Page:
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NEUROSCIENCE AND LEARNING


ambiguous reality of interconnected and distributed processes. We also need to be aware that even when the pictures of the brain that accompany these articles are relevant they may not be helpful. Recent research by Eklund, Nichols and Knutsson5


has suggested that much


of the fMRI research in the past has been plagued by significant amounts of “false positive” readings by the soft- ware – in other words, the areas of the brain that are shown as being active may not actually be active after all! So what does this mean for us in the development world? Primarily, we need to beware of uncritically accepting the latest claims – particularly when they are accompanied by neuro-babble and/ or colourful and persuasive pictures of parts of the brain “lighting up” when


being asked to perform particular tasks or study particular things. I was recently passed a paper


by a well-meaning colleague that fell into both of these traps – it was essentially a glossy repackaging of existing understanding of a basic development concept (the learning cycle) that had added neuroscientific language and a pretty picture of the brain. Compare the following:


Gather sensory experi- ences through the sensory cortices, engage in reflective observation, drawing on the temporal lobe, create new concepts in the prefrontal cortex and actively test through our motor cortices.6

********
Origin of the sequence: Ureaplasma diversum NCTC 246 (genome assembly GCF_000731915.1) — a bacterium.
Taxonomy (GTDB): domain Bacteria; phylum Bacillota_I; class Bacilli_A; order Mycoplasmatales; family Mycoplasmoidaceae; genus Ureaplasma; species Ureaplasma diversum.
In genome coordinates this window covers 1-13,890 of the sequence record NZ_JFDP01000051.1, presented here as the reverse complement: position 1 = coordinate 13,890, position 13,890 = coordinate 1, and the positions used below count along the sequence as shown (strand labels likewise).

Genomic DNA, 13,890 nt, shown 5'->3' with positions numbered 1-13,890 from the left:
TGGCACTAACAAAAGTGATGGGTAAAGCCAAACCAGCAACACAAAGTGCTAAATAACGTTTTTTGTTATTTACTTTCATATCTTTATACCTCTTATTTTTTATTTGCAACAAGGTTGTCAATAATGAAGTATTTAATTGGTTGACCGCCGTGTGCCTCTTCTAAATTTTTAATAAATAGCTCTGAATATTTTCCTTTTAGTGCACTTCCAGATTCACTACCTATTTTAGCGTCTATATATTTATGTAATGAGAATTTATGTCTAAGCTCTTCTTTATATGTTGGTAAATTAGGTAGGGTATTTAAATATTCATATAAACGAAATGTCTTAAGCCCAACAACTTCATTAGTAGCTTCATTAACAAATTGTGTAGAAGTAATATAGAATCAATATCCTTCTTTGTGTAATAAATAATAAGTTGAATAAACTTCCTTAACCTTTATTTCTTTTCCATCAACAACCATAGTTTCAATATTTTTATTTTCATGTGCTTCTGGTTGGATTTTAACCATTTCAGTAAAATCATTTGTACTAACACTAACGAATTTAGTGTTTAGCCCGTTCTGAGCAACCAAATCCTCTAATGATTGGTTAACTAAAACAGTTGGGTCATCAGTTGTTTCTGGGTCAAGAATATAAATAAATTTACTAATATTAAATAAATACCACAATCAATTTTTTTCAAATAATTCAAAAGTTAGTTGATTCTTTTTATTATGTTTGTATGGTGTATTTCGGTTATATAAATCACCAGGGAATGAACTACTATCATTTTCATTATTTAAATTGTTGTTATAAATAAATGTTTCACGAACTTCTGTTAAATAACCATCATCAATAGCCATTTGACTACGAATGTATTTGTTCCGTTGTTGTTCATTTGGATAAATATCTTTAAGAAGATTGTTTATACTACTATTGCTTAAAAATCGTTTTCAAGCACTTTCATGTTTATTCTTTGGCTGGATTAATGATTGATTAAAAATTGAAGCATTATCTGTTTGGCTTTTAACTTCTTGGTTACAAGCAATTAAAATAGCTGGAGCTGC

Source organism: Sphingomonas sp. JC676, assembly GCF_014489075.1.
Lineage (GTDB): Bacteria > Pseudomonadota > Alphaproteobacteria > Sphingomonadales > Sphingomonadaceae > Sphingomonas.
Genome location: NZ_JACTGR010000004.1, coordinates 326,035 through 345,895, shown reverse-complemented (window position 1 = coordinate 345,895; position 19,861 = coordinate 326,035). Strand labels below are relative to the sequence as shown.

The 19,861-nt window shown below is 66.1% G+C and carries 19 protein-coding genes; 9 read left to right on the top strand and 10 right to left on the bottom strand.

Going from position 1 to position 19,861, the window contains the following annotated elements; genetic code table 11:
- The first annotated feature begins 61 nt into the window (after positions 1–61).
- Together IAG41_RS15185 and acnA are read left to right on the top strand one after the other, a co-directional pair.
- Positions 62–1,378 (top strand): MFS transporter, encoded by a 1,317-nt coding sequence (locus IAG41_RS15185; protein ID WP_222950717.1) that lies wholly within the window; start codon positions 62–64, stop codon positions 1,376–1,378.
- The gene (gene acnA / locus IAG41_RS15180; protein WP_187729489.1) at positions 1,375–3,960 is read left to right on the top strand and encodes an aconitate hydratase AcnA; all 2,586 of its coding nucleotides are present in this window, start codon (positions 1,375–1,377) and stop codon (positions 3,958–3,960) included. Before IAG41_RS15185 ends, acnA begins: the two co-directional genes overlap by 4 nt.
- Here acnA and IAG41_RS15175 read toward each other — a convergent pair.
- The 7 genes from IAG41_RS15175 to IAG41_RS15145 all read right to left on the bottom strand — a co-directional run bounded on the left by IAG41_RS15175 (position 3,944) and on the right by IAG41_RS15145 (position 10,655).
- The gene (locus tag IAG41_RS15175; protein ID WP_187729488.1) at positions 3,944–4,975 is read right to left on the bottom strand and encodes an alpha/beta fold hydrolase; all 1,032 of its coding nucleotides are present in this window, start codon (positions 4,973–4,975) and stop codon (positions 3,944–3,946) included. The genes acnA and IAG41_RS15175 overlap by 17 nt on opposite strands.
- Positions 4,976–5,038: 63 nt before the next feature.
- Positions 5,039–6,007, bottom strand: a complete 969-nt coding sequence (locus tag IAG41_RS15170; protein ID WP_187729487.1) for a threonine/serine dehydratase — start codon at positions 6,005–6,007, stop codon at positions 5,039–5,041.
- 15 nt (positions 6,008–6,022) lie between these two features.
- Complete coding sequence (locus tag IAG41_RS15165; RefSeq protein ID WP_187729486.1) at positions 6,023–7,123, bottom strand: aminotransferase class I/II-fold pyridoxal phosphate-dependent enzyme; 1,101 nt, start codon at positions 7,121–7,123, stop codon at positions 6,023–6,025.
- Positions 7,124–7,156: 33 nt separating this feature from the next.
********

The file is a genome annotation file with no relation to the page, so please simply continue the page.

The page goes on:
Gather sensory experiences, engage in reflec- tive observation, create new concepts and actively test.


Removing the neuroscientific language from the quote on the left does not in any way alter the


information content or the usefulness of the summary – but does make it feel less new and less up-to-date. To the uncritical eye, however, it can look and feel like a breakthrough – or at very least a significant advancement – in understanding. When presented with similar information we should be careful to strip out the neuroscience (if we can) to see whether the underlying argument makes sense or adds to what we already know.


More mundane (but equally dangerous) neuromyths


While the colourful images of fMRI scans are perhaps the most obvious neuromyths that we need to be aware of, there are other areas of psychology of which development professionals need to keep abreast. From memory to motivation there are many fields


26 | May 2017 |


@TrainingJournal


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